HIRSC Moderator in Utah, a former search and rescue technician, says that there were many instances (or incidents that he responded to) where injured hikers and even ordinary people have adamantly refused to call for help immediately and tried to get out on their own, knowing the cost behind getting them out to safety and medical care (most of the time they are medically related cost) and it was until another person had called it in hours later. Fortunately, those victims lived to tell the story and were never billed for the rescue, citing that you can never put a price tag on a human life regardless of the situation.

However, HFD has cited that, if the rescue incident involved a private or commercial company tour group, they would possibly seek reimbursement from those companies for such services, since the tour companies are held to standards that include safety of their guests and accessing legal and open areas that they are permitted to access. Another reason (or probably the only reason) where they would seek reimbursement if gross negligence was found or the incident was a hoax, then they would seek reimbursement from an individual or party involved during the penalty assessment in court.

From an individual standpoint, HFD says they would like to focus their efforts to educate everyone including our visitors on the real dangers and hazards to our beautiful island, but also why you should stay on the trail and access areas that are open legally, in hopes of not only preventing rescues from happening but also a tragic incident in the end.

Outdoor adventuring and advocacy groups also agree with HFD Officials on the stance and also ways to prevent rescue incidents in the future is to educate everyone on the hazards and dangers of going off the trail and why it may cost you in some instances, in most cases not only citation for criminal trespassing, but also costly medical bills.

The United States Coast Guard (USCG) and the National Park Services (NPS) are also other agencies that will not seek reimbursement for rescue services from individuals they rescued unless if there has been gross negligence found. USCG Officials have stated the only time they will seek reimbursement for rescue from an individual is when the mission they completed is a hoax. NPS Officials say the only time they would seek reimbursement for rescue services is when there was gross negligence involved from an individual and would seek restitution through the penalty assessment in court.

Recently in the State of Hawai'i Legislature for 2021, senators had introduced a bill (HI SB700) that would've changed the current law wording from "may" to "shall" seek reimbursement for the cost of services provided, should gross negligence be found (or in other words, they would be required to seek reimbursement for services provided). While that bill had a lot of support from not only the Department of Land and Natural Resources (DLNR) and citizens across the State of Hawai'i, with opposition placed by several citizens, State Fire Council (SFC), and several fire departments in the state, sadly, that bill was deferred in a House committee hearing in March 2021, following concerns brought up by legal advisors on requiring reimbursement.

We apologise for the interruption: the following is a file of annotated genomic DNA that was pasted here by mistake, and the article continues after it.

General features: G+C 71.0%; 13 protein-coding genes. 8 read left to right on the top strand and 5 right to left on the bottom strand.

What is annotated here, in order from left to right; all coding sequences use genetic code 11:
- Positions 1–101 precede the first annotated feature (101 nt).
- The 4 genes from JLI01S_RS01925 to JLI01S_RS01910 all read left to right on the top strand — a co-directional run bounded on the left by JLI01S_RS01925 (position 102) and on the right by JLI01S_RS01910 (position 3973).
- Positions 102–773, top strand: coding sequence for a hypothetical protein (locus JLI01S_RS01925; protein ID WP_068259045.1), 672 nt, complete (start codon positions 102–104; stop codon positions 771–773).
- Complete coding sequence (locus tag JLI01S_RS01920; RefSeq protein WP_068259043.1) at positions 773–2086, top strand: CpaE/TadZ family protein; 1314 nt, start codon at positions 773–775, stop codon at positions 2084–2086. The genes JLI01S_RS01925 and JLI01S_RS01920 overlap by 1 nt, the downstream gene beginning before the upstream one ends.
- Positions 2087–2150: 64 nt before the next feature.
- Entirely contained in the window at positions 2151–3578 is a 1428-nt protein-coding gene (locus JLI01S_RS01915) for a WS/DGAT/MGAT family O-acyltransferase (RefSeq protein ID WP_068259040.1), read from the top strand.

What would happen if agencies did charge for rescues

While there are laws currently in place that would allow for our first responders to get repaid for rescue services they provided, there is a major drawback to requiring someone to pay for services that could end up costing taxpayers a lot more than the actual services provided.

A couple of legal experts including one of our own HIRSC Moderators say that charging for rescues could actually lead to major legal headaches for the search and rescue agencies/first responders and including local governments as well, meaning that taxpayers would still pay for it in a different way.

HIRSC Moderator stated while he agrees with HFD and other search and rescue/first responder agencies on the stance of charging for rescues could lead to someone not seeking help when they needed it, citing the major cost associated with it, he says that's not the overall answer. The main factor on why they (first responders don’t require it or even want to push for it, in the end) is due to the legal battle or hurdles they face getting those funds and claims that could be filed or brought up against them in court, leading to very lengthy litigation, which could be a very huge and open financial nightmare in the end.

One example he provided is that if an agency requires you to reimburse them for services following a rescue event, they will be mandated or required to conduct a search and rescue operation, even if it was not needed. And if something went wrong during that search and rescue operation (such as equipment failure or rescuers not acting professionally during the incident), someone (including the victim) could file a tort claim against the rescuers and the agency itself, leading to a huge legal mess in the end. These types of claims will be very similar in nature to what the medical field faces in malpractice lawsuits and so forth today.

So what are some measures that could be taken to help offset the cost and also prevent unnecessary rescues?

While the cost of rescues continues to rise every year, some states including foreign countries have sought other options to help offset the burden and cost to search and search agencies for services provided versus billing the victim for the incident.